Look at the research that you conducted in the previous step. Does the prospect match your ICP? If so, then they may be a good fit for your products or services.

Another way to qualify prospects is to use a qualification framework like BANT, which stands for the following:

  • Budget: Does the prospect have the budget for your solution?
  • Authority: Are you speaking to a decision-maker?
  • Need: Does the prospect have a true need for your solution? 
  • Timeline: How soon is the prospect looking to get started?

A prospect is considered qualified if they meet at least three of these criteria.

Once you qualify a prospect, the next step is to prioritize them. This will keep your reps from speaking to unqualified prospects while your hottest leads slowly grow cold.

Set up a lead scoring system to prioritize your prospects. Use data from previously closed deals to decide which attributes to assign more value to.

For example, if many of your current buyers are from the technology industry, you could consider assigning a higher value to this attribute.

Here’s an example of a lead scoring model:

Leading scoring system for prospects

Then, add up the scores for each prospect. Those with high scores are the ones that your reps should focus on first.

4. Identify outreach channels

The next step is to identify the channels you’ll use to conduct your outreach. It’s important to meet your buyers where they are. 

To quickly recap, common outreach channels include:

  • Phone calls
  • Email
  • Social media
  • SMS

The channel you use will depend on your prospect. Some prefer to communicate over the phone, while others prefer to use email.

However, don’t just rely on one outreach channel. 

Even if you craft a compelling offer, there’s no guarantee that a prospect will see it. Take a multi-channel approach to increase your chances of connecting with prospects. This will also help you capture more of your market.

72% of B2B companies that sell via seven or more channels are more likely to increase their market share.

Companies that use more channels have a competitive advantage

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Be sure to mix up your outreach and include multiple channels. This will allow you to meet prospective buyers in the channels they prefer.

5. Craft a personalized pitch

Ultimately, you’re not pitching to companies; you’re pitching to people with unique backgrounds and different needs. They don’t want to be treated as just another name on your list. 

Whether you’re reaching out to prospects through email or phone, you have to personalize your pitch and make it relevant to each of them.

Why is this important?

Because too often, reps jump into their pitch without considering their prospect’s needs. Most don’t even realize it — 65% of sellers say that they always put buyers first, but just 23% of buyers agree.

Statistic on putting buyers first

Here are a few tips to help with your prospecting efforts:

  • Make it personal: Don’t just send a generic message and expect it to work. Look at your research, and reference a problem that the prospect is experiencing. You can also reference a common contact or even a shared interest. Browse your prospects’ profiles to learn what’s top of mind for them.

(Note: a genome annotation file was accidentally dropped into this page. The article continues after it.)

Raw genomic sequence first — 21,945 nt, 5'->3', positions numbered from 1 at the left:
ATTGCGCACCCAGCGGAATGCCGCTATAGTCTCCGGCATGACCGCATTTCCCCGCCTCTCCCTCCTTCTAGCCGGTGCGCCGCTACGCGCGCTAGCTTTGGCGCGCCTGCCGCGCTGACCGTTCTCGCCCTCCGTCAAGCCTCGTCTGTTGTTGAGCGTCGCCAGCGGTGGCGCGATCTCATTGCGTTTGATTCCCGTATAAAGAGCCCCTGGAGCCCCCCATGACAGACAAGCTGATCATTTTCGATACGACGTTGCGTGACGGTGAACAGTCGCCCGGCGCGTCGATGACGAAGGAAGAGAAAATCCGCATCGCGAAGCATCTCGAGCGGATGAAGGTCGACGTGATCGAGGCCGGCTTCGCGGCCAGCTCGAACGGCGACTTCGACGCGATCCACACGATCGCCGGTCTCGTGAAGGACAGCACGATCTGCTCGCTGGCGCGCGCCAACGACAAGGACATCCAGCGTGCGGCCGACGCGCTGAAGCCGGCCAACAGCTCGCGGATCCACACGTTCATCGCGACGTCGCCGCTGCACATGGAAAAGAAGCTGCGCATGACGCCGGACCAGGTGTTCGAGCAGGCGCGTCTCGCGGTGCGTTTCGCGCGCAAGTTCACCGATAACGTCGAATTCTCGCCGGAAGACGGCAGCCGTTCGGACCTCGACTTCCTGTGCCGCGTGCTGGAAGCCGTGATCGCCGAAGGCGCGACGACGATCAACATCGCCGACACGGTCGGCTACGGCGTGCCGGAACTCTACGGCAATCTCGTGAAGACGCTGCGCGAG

• Provide value: Jump right into your pitch, and you’ll immediately put prospects on the defensive. Instead, focus on providing value. Approach every conversation with the question, “How can I help this person?” When you provide value throughout the buying process, you’ll position yourself as a trusted advisor.
  • Keep it casual: Keep your conversations as casual as possible. You don’t want to be too “salesy” or aggressive in your approach. You’re simply trying to build rapport and determine whether the prospect can benefit from your solution.

6. Perfect your cold call and email outreach

Cold calling and cold email outreach may seem old school. But both of these channels can absolutely work with the right sales prospecting techniques

Let’s look at cold calls first.

Cold calls

Once a buyer answers, you’ll typically only have a few seconds before they decide whether to stay on the line or end the call.

Here are our best cold calling tips for getting high response rates:

  • State your full name and the company name to command respect
  • Ask, “How’ve you been?” as your opening line
  • State the reason for your call to put your prospect’s mind at ease

Here’s an example of what a cold call script can look like:

Example of an effective cold call script

Don’t let the simplicity of this cold calling script fool you.

Just asking, “How’ve you been?” has a 6.6x higher success rate than the baseline.

Example of an opening line for cold calls

This question works well because it’s an example of “pattern interrupt” — it deviates from what prospects typically expect from salespeople, which makes them more receptive to you.

Cold emails

Writing an effective sales email isn’t easy — it needs a strong subject line and personalized copy to get the prospect to read through the email.

While every part of a sales email is important, there’s one part that you simply cannot afford to overlook if you want to turn cold prospects into potential buyers.

That’s your email call to action (CTA).

Based on our analysis of over 300,000 emails, the best-performing CTA asked about the prospect’s interest level.

The best email call to action asks for interest

An example is something like, “Interested in learning more about [solution]?” Once you get a prospect interested, you can move them toward a meeting and into your sales funnel.

Struggling to create effective sales emails? Download our sales email templates to create emails for the entire sales process, from prospecting to closing.

Take your sales prospecting to the next level with Gong

Prospecting is one of the most important steps in the sales process. It keeps your pipeline full and positions you as a trusted advisor — both of which are key to meeting your sales goals. 

Of course, securing the meeting is only the start.

How do you keep a deal moving through your pipeline? How do you know what messaging works and what doesn’t? How do you know your reps are adopting your enablement program?

This is where Gong comes in.

Gong is a revenue intelligence platform that captures sales conversations across phone, email, and web conferencing. It uses AI technology to deliver data-backed insights and personalized recommendations that will help your reps maintain their deal momentum.

Request a demo today to see how Gong can give clarity to your pipeline and help your sales professionals win more deals.